Table 1 An overview of linac-based MRgRT approaches. The third column includes information on the field strength and orientation of the magnetic field relative to the radiation beam (perpendicular/inline)

MRgRT offers a new paradigm to address delivery uncertainties [12, 17]. While in conventional external beam radiotherapy the patient is positioned to suit a static plan, MRgRT enables adaptation of the plan to optimize dose coverage for the actual patient’s anatomy of the day. Key in this new paradigm is the superb soft tissue contrast of MRI which allows direct visualization of the tumor and the organs-at-risk (OAR) [18]. As an additional benefit, there is no radiation dose burden with MR imaging, which allows for frequent verification. Current advances provide the technological framework to implement IGRT protocols at optimal soft tissue contrast and absence of imaging dose, relying on dedicated procedures for immobilization and imaging. Such imaging capabilities offer the potential for treatment adaptation and quantitative measurement for treatment monitoring and tailoring. Despite such advantages, potential weaknesses exist [19], which require specific medical physics developments to make the most of technological advances in MRI guidance. The intrinsic lack of electron density information, along with the presence of a static magnetic field during treatment delivery, require sophisticated dose calculation methods and dedicated quality assurance (QA) procedures. In addition, MR imaging is prone to spatial distortions and sequence-dependent effects, especially in presence of motion, thus requiring extensive measurements and modeling for accurate MRgRT implementation.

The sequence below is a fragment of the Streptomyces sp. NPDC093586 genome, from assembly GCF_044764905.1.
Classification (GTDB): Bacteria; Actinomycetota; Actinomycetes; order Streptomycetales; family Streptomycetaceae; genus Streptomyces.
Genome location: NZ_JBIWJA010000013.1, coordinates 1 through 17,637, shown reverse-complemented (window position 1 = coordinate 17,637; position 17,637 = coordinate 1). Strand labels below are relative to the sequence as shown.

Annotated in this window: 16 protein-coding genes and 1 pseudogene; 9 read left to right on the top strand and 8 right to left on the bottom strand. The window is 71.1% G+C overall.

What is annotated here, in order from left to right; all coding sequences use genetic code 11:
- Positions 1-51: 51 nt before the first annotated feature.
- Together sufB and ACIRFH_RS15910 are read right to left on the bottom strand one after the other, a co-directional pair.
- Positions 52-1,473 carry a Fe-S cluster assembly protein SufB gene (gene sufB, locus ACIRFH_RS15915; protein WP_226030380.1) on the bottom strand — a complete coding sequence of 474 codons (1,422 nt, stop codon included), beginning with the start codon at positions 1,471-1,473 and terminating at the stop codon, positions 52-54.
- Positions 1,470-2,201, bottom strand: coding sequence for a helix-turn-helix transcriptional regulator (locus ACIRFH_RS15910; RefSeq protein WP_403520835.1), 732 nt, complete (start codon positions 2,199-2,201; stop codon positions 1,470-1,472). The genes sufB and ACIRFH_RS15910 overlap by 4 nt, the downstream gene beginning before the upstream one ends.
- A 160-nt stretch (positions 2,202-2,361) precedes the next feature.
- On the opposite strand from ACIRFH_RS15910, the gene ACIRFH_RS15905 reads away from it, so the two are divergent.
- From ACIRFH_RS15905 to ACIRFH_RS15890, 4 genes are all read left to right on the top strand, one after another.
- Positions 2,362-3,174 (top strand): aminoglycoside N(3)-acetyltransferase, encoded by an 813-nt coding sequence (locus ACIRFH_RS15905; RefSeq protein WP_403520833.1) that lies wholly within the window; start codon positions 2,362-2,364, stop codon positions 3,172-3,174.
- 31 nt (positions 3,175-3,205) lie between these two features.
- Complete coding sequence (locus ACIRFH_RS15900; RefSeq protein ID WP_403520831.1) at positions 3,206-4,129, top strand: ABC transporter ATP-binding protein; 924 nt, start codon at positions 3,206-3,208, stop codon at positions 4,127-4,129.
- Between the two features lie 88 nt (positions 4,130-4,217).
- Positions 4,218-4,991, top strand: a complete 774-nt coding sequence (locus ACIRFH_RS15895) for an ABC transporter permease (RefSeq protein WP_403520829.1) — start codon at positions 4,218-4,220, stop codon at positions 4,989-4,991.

This review will cover the key aspects underlying the necessary physics developments, as a way to summarize the potential and pitfalls of MRgRT. More specifically, this review will address the topics of MR imaging, dose measurement and calculation in the presence of a magnetic field, MR-guided treatment adaptation, as well as QA aspects.

MR imaging

MR-linacs and in-room MRI scanners allow dose-free extended imaging directly before or during treatment (online) with the patient in treatment position. An MRgRT fraction starts with a so called pre-beam phase, where a first in-room MR image with a relatively large field-of-view (FOV) is acquired to visualize all relevant structures, including OAR and target contours.

Imaging of the static anatomy

Pre-beam imaging is usually performed using 3D imaging protocols, relying on either stacked 2D slices or native 3D MR acquisition sequences. The former approach has been reported for low-field MR-linacs using a bSSFP (balanced Steady State Free Precession) sequence [20], whereas the latter has been applied for 1.5 T MR-linacs relying on 3D spoiled gradient echo sequences, such as [17, 21], or 3D T2-weighted Turbo Spin Echo (TSE) scans. Native 3D MR acquisition has certain distinct advantages, as it can potentially minimize slice distortions that occur in 2D imaging due to B0 inhomogeneity. Furthermore, the 3D isotropic resolution facilitates the verification of the organ contours in all three planes, which might also increase the accuracy of the patient alignment process. Potential optimization in 3D imaging is feasible by the use of 3D T2-weighted TSE imaging, which is characterized by a relatively long echo train with refocusing control, where the flip angle is constantly modulated to find an optimal balance between contrast and sufficient signal during the acquisition of the central k-space lines [22]. Examples of images acquired with low-field and high-field MR-linacs are depicted in Fig. 1.

Fig. 1
figure1

Sample pre-beam images acquired on a 1.5 T MR-linac (3D SPGR sequence, left panel) and on a 0.35 T device (bSSFP sequence, right panel). Adapted and reprinted with permission from [20, 23]

Imaging for motion monitoring